Classic Computer Magazine Archive ANTIC VOL. 4, NO. 12 / APRIL 1986


reader comments

The Atari 520ST is a hit in the marketplace. As we go to press, Atari Executive Vice President Mike Katz confirms Jack Tramiel's estimate that "at least" 100,000 STs were sold through Christmas 1985. Whatever the number, it's clear there are many new ST owners. Some of them are previous Atari users and Antic readers, while others are new blood attracted by the power of the ST
   But the ST isn't simply a hit, it's a whole new ballgame. Power without the price is not just the Atari Corporation slogan-it's a phenomenal achievement. Now there's an Atari computer so different that we've been covering it with a separate section in the magazine. And this is why I'm asking Antic readers to write and tell me how we can best serve you in such a fast-changing market.
   If you are an ST owner (or intend to be), let us know:

  • Which languages interest you most-BASIC, C, Assembler, Forth?
  •  What will you use your ST for- business, study, recreation?
  •  Do you want to learn 68000 assembly language?
  •  What other computers do you own or use?
  •  What kind of special information do you want Antic to provide?
   And if you're an 8-bit Atari computer owner who choses to stay with your present model for some time to come, we want to hear from you too! The potential of the 6502-based Atari computers has still not been fully explored. Antic pledges to continue supporting all Atari models with creative programs, information and products.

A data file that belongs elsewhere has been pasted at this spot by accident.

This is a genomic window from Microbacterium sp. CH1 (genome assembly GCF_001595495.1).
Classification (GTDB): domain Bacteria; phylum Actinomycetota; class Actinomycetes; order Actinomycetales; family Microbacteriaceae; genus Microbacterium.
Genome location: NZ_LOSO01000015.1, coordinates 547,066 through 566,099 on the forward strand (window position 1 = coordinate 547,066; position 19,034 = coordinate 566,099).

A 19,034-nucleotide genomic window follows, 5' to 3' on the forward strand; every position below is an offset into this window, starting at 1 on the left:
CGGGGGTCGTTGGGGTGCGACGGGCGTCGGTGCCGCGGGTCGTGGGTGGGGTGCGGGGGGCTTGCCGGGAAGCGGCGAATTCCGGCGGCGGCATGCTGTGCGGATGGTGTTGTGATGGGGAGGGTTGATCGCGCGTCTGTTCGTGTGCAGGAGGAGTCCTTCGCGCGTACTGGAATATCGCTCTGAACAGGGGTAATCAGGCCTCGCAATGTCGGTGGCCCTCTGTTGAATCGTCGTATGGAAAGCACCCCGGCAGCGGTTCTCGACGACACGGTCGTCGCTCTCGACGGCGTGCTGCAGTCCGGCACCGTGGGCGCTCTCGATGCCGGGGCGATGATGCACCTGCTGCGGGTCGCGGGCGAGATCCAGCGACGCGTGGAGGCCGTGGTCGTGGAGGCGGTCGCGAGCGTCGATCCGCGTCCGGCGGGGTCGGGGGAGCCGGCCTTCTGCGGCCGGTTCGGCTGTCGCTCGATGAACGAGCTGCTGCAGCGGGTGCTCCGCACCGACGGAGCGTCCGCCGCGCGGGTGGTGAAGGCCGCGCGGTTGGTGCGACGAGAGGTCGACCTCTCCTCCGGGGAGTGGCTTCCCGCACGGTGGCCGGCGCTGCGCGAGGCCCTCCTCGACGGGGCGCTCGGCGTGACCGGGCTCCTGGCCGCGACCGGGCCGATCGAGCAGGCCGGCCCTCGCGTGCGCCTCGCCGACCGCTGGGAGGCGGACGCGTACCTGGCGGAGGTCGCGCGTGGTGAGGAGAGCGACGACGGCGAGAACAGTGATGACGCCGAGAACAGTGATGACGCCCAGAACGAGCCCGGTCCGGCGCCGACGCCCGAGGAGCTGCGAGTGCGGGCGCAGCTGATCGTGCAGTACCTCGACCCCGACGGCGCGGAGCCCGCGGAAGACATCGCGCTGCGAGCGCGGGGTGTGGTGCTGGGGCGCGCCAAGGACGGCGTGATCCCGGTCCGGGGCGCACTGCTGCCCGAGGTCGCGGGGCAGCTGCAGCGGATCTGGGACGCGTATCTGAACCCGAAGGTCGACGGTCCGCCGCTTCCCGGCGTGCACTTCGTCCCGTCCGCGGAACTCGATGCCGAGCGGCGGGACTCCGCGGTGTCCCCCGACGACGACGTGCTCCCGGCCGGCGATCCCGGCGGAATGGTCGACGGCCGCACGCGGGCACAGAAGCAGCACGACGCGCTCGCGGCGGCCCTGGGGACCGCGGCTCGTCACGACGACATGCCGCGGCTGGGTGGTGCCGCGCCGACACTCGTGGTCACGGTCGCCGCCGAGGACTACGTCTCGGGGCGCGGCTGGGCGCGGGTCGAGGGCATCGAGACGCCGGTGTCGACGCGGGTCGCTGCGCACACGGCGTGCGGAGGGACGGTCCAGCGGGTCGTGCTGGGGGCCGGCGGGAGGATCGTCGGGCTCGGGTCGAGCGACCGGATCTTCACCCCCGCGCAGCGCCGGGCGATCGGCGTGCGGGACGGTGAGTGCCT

Antic became the best-selling Atari magazine by providing the best service for all Atari users. I ask for your opinions now to help us continue providing the best service for two dramatically different lines of Atari computers.
   One big question we'll need to face eventually is: Would it be better to have one large, thick magazine that covers both the STs and the 8-bit Ataris? Or should all ST coverage be moved to a smaller, separate magazine when the user base is large enough? Either approach has both advantages and disadvantages, from a publishing business standpoint. So please let me know what your preferences are.
   Whichever direction Antic ultimately chooses, you can rest assured that we will be here for a long time to come-with programs, new products and support for whatever Atari computer model you own.
   Address your comments to me personally. If email is more convenient for you than sending a letter, you can reach me via the ANTIC ONLINE I/O Board. I promise that your effort won't be wasted. After all, Antic is successful because of our shared interests, enthusiasm and ideas.

James Capparell
James Capparell